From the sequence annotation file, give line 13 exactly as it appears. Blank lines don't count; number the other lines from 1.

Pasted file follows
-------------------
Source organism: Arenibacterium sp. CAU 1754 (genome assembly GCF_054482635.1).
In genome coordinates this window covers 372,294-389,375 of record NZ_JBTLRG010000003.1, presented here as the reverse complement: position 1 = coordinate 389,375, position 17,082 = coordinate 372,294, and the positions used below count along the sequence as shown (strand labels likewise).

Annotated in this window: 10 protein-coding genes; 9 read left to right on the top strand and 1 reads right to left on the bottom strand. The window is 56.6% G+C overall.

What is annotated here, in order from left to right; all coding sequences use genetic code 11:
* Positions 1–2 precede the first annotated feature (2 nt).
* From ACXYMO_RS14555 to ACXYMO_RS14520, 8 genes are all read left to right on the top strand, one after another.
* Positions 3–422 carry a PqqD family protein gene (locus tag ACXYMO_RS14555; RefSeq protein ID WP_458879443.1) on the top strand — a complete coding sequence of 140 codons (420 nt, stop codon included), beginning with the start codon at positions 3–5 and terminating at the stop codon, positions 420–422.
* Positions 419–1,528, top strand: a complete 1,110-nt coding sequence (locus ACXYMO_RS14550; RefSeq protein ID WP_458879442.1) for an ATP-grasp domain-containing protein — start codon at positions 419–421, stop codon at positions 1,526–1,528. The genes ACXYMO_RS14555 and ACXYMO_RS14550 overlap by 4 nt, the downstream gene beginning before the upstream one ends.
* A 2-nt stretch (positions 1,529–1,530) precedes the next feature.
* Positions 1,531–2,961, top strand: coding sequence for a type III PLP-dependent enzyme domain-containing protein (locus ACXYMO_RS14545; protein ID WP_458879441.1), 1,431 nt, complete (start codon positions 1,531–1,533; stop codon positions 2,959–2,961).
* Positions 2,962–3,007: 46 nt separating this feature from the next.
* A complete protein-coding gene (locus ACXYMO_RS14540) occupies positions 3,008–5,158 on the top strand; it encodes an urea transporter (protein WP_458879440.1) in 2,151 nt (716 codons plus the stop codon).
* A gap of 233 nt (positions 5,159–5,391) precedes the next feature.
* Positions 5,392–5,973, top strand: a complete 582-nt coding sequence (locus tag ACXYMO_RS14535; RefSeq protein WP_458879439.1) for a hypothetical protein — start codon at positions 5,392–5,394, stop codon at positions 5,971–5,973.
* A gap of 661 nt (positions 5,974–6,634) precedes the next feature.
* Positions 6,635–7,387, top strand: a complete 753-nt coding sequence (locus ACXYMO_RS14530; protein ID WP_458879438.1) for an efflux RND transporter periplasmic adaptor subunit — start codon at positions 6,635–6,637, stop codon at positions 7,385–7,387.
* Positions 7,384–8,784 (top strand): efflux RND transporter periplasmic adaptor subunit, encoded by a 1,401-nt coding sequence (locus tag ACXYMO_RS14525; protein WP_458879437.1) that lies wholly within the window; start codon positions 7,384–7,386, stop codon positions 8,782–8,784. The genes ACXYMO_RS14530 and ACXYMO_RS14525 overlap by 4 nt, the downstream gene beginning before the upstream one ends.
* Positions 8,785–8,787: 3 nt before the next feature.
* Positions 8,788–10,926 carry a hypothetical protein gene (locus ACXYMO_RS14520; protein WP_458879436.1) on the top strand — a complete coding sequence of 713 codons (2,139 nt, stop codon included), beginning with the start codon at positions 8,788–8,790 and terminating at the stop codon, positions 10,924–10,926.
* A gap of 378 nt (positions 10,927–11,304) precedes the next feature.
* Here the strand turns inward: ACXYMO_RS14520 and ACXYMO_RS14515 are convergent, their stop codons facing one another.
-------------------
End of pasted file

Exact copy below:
* A gap of 233 nt (positions 5,159–5,391) precedes the next feature.